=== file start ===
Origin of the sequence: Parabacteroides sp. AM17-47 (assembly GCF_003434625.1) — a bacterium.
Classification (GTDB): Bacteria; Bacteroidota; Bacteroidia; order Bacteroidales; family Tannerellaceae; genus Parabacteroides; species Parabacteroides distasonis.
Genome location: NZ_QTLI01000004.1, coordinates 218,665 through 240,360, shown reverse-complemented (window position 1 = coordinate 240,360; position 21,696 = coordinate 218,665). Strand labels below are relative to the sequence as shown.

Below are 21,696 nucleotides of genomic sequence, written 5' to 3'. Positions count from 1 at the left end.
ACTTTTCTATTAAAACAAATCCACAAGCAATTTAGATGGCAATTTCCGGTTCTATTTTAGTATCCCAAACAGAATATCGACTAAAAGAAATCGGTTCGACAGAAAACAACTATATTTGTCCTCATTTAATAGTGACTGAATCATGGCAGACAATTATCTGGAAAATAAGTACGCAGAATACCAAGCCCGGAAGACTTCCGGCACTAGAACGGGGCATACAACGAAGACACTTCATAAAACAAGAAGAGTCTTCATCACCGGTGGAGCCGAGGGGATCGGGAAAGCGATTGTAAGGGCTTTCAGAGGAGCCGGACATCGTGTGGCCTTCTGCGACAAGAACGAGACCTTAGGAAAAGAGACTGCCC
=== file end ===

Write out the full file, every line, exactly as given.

Origin of the sequence: Parabacteroides sp. AM17-47 (assembly GCF_003434625.1) — a bacterium.
Classification (GTDB): Bacteria; Bacteroidota; Bacteroidia; order Bacteroidales; family Tannerellaceae; genus Parabacteroides; species Parabacteroides distasonis.
Genome location: NZ_QTLI01000004.1, coordinates 218,665 through 240,360, shown reverse-complemented (window position 1 = coordinate 240,360; position 21,696 = coordinate 218,665). Strand labels below are relative to the sequence as shown.

Below are 21,696 nucleotides of genomic sequence, written 5' to 3'. Positions count from 1 at the left end.
ACTTTTCTATTAAAACAAATCCACAAGCAATTTAGATGGCAATTTCCGGTTCTATTTTAGTATCCCAAACAGAATATCGACTAAAAGAAATCGGTTCGACAGAAAACAACTATATTTGTCCTCATTTAATAGTGACTGAATCATGGCAGACAATTATCTGGAAAATAAGTACGCAGAATACCAAGCCCGGAAGACTTCCGGCACTAGAACGGGGCATACAACGAAGACACTTCATAAAACAAGAAGAGTCTTCATCACCGGTGGAGCCGAGGGGATCGGGAAAGCGATTGTAAGGGCTTTCAGAGGAGCCGGACATCGTGTGGCCTTCTGCGACAAGAACGAGACCTTAGGAAAAGAGACTGCCC